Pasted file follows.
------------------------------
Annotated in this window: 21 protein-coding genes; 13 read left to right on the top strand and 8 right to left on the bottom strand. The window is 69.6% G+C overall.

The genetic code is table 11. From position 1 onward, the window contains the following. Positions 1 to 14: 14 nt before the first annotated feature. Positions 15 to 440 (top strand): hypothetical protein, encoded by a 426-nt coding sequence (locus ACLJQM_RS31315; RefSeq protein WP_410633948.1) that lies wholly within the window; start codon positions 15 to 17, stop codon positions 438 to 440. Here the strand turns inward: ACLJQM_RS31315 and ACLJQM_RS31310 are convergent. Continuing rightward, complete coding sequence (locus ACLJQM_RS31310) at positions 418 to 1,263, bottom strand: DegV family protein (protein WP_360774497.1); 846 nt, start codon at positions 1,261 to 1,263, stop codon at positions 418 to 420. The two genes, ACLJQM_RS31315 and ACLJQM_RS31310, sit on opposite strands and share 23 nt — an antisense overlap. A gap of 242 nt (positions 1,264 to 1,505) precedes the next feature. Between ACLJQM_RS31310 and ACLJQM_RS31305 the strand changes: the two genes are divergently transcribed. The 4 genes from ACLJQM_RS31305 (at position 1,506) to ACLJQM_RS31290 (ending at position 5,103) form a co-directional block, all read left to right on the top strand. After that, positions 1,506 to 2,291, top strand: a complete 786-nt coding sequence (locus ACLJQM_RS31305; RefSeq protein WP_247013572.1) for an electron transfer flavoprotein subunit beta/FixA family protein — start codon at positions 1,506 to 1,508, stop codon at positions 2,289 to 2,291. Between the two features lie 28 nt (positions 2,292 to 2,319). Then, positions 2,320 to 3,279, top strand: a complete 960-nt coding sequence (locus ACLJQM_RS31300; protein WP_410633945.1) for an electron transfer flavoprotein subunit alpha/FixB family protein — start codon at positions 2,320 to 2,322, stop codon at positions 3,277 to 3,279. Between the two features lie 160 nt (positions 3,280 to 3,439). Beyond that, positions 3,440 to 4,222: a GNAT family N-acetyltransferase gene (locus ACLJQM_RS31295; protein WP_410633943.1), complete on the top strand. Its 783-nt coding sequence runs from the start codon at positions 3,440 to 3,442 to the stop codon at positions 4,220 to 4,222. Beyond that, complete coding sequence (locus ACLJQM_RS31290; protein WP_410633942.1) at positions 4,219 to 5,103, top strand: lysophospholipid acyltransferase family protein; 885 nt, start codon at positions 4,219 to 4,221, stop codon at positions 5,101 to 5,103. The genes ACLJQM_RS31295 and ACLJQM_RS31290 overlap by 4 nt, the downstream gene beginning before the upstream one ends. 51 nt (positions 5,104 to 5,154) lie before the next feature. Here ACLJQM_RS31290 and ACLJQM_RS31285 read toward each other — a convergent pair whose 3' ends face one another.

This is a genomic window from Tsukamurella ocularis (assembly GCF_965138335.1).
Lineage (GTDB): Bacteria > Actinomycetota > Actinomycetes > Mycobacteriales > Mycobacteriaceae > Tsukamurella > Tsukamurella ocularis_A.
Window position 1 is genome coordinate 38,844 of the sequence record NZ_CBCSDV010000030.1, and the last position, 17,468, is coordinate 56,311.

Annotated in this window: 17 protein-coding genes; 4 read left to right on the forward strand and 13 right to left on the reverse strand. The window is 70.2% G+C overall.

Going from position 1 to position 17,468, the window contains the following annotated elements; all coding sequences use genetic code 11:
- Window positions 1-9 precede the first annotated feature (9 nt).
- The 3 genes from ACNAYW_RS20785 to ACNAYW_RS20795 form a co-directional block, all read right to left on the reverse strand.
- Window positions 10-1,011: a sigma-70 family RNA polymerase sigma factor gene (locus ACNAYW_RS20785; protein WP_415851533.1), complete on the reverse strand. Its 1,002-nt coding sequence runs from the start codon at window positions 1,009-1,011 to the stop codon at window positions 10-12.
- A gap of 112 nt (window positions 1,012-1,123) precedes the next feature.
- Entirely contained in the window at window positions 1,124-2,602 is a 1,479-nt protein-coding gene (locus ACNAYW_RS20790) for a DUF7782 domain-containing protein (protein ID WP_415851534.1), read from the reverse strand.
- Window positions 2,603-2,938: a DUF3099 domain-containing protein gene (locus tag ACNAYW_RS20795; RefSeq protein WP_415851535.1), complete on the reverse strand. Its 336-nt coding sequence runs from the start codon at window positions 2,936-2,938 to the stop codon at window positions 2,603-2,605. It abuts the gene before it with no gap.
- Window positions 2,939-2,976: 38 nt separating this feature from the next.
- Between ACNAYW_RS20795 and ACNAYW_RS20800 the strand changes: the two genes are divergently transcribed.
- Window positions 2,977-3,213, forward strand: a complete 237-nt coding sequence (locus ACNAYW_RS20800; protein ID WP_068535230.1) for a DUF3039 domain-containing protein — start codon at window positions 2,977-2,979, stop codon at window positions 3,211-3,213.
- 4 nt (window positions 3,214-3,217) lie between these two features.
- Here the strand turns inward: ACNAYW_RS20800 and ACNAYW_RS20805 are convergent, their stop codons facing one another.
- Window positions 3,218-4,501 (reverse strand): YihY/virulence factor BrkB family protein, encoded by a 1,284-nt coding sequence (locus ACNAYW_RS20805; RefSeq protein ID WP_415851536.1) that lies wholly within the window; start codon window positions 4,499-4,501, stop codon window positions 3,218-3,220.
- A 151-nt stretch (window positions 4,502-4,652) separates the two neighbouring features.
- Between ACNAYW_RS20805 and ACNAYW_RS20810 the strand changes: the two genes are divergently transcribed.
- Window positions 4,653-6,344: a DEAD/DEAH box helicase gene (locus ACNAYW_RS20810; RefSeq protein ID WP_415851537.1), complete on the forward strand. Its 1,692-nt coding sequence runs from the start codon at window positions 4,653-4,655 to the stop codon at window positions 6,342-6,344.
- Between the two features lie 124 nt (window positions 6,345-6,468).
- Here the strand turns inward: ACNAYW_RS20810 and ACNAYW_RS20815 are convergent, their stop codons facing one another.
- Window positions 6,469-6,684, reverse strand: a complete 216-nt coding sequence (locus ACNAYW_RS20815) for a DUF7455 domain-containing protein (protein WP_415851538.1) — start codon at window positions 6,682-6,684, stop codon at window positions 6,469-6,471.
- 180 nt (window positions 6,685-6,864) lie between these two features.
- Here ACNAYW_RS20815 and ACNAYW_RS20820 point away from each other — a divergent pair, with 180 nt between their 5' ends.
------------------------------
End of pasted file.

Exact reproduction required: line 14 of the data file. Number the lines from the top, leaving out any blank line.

- Window positions 2,939-2,976: 38 nt separating this feature from the next.